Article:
9) Do you have any recurring dreams?

When I was living in a one bedroom flat shared with two people, I dreamt extra secret rooms, hidden under the flat. Around that time I also dreamt a secret beach in London. I was so upset when I woke up and realised it was just a dream.

10) How do you organise your bookshelves?

Rarely. My books spend more time in stacks and boxes than on shelves. I also lose books. Great when you find a good book again, but that doesn’t always happen. But I have a project on the go to fill an old wardrobe with books. Maybe two, if it works. I haven’t decided whether to leave the doors on, or not. What do you think?

Ah, that’s a pretty neat idea. You could get a lot of books in a wardrobe.

11) What school playground games do you remember playing?

A space travel game, in round see-through spaceships. We all thought inter galactic travel (probably time travel too) would be a thing by the time we grew up, and we haven’t even got mass-produced hoverboards yet…

12) Sparkling or still water?

Tap.

13) Do you have a picture on your wall? Describe it.

Oil painting of bedside clutter, including a book about Katherine Mansfield with a paua shell obscuring her face. “Coming home” by Sarah J Moon.

14) What would your superhero power be?

Touchtyping 1000 words a minute. (I wish!)

15) Hardbacks, paperbacks or ebooks?

All three.

16) Can you make up a poem about salt water? 

Only if serious money changes hands.

17) Have you ever had your fortune told? 

Once, but afterwards was told the fortune-teller, who worked out of a shop with a bead curtain doorway on Holloway Road, was really a prostitute. She was reluctant to tell my fortune and not very convincing, so this may well be true.

18) Do you talk to yourself?

Yes, rarely. Mostly to remind myself of essentials if packing in a rush. A poor substitute for the lists I should really write, often leading to the purchase of a new toothbrush or power lead.
19) Word association – I say Cloud, you say…? Water? Salt? Boat? Phone?

Skype.

20) What is your favourite sound?

The sound of deadlines whooshing by.

 

 

 

 

 

 

 

 

SMASH LITS WITH NIK PERRING

This is Nik Perring –

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and this is his new book –

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Published by Roastbooks it’s gorgeous and different. It looks like a children’s picture alphabet book, except A is not for Apple, it’s for Appalachian, and F is not for Frog, but Fuck. Each word has been collected by Nik because he finds it beautiful in some way. Through his descriptions of the words we glimpse a relationship between Alexander and Lucy. It’s really a lovely book to give someone (or to treat yourself to).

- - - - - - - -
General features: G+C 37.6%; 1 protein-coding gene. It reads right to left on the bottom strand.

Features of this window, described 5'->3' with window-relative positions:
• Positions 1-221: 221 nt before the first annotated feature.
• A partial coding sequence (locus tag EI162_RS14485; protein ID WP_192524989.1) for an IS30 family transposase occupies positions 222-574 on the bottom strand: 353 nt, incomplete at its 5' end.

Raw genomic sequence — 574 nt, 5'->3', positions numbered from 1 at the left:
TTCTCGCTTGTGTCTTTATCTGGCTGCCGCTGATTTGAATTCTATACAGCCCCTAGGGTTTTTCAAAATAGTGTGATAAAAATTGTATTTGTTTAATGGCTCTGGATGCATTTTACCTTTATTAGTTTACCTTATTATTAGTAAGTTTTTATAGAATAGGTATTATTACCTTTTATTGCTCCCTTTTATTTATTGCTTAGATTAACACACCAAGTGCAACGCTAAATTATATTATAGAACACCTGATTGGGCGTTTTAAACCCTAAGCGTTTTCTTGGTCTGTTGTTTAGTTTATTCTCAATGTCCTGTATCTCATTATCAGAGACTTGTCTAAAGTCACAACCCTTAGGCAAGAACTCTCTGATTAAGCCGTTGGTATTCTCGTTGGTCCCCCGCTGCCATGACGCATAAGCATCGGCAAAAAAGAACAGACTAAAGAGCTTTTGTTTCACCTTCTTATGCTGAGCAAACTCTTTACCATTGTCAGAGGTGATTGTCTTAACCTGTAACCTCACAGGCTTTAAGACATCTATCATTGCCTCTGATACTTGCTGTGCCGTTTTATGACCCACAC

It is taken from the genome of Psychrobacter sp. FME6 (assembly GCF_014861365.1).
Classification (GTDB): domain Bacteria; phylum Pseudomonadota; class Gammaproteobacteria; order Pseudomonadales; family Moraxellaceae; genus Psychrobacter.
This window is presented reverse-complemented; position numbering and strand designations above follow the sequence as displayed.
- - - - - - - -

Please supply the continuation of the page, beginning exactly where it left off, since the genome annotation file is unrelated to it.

Rightio, it’s time for the questions:

1) Have you ever seen a ghost?

Actually, I think I have. He was in my bedroom one night, looking through my drawers. He was slim and middle-aged – greying hair and in a baggy red sweater. I looked at him, he looked at me, and then he stood, walked through the bottom of my bed and out through the wall. He ignored me when I said, ‘Hello,’ and that’s just rude.

2) Do you know anyone named Tarquin?

Sadly not. It is a fine name.

3) Do you believe in life after love? 

I think I have to.

4) What are the 3 ugliest words?

Prejudice, because of what it means. Religion, because of what it does. And ugly, because of how it makes people feel.

5) Who is your favourite Neighbours character?

I don’t think I’ve seen an episode since I was in my early teens. I always liked Beth though.

6) Where do you go in your dreams?

Everywhere. Nowhere’s off limits.

7)  What is your favourite word?

Normally I’d have said something like ‘love’ or ‘trust’ but I’m going to go with one that’s in the book, and that is ‘ineludible’. Lovely, isn’t it?

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8) How much money did you spend yesterday?

Yesterday, I bought:

Ginger root – £1.

1 x packet of blue Pall Mall – £6.25.

1 x bottle of Lucozade (for my mum, she wasn’t feeling well) £1.99

And about £15’s worth of beer in the pub. (It was Beautiful Words’ publication day so I celebrated a little.)

TOTAL £24.24

9) Do flowers scream when you pick them?

Of course they do. Roald Dahl says so.

10) Can you make up a poem about tonic?

She was drinking gin and tonic

while reading a rather long comic

when the comic was done

she fell on her bum

and now her problem is chronic

(That’s brilliant!)

11) Do you have a favourite pen?

I have two Pelikan M200s which I’ve used for years. All my first drafts are written longhand so a good pen, so my wrist doesn’t get knackered, is important. It also, particularly pretentiously, makes me feel like I’m getting that little bit closer to the words. Practically, it’s good because whatever I’ve written gets a half-edit while I’m typing it up.

12) Are you more likely to make a souffle, do the ironing, or clean the toilet?

I do like to cook, but I’ve never done a souffle. Cleaning the bathroom is a necessary evil. So, ironing it is then.

13) Who is your writer crush?

Anne Sexton. Though there are a few whose stories still make me swoon: Aimee Bender, Michael Kimball, Etkar Keret, Marie-Helene Bertino, Lorrie Moore, Angela Readman. And Sara Crowley, of course.

(Smooth!)

14) Have you ever had a nickname? (Nik name haha) What?

Ha! Not really. I was Pez for a little while in school. And Cola-Bottle (as in the sweets) because I was thin and dark. Nik works much, much better, don’t you think?

15) Bacon VS Tofu. Who wins?

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I’m a reluctant non-veggie (is that a bit like conscious uncoupling??) so tofu.

16) Would you rather be a bee or a wasp?

A bee, without question. Wasps are evil.

17) You are wallpaper, what is your pattern?

Whatever The Yellow Wallpaper was. (If you’ve not read it, you should. It’s wonderful.)

(I have read it. That’s a really interesting answer.)

18) How do you organise your bookshelves?

Ha ha ha ha ha!

19) Up or down?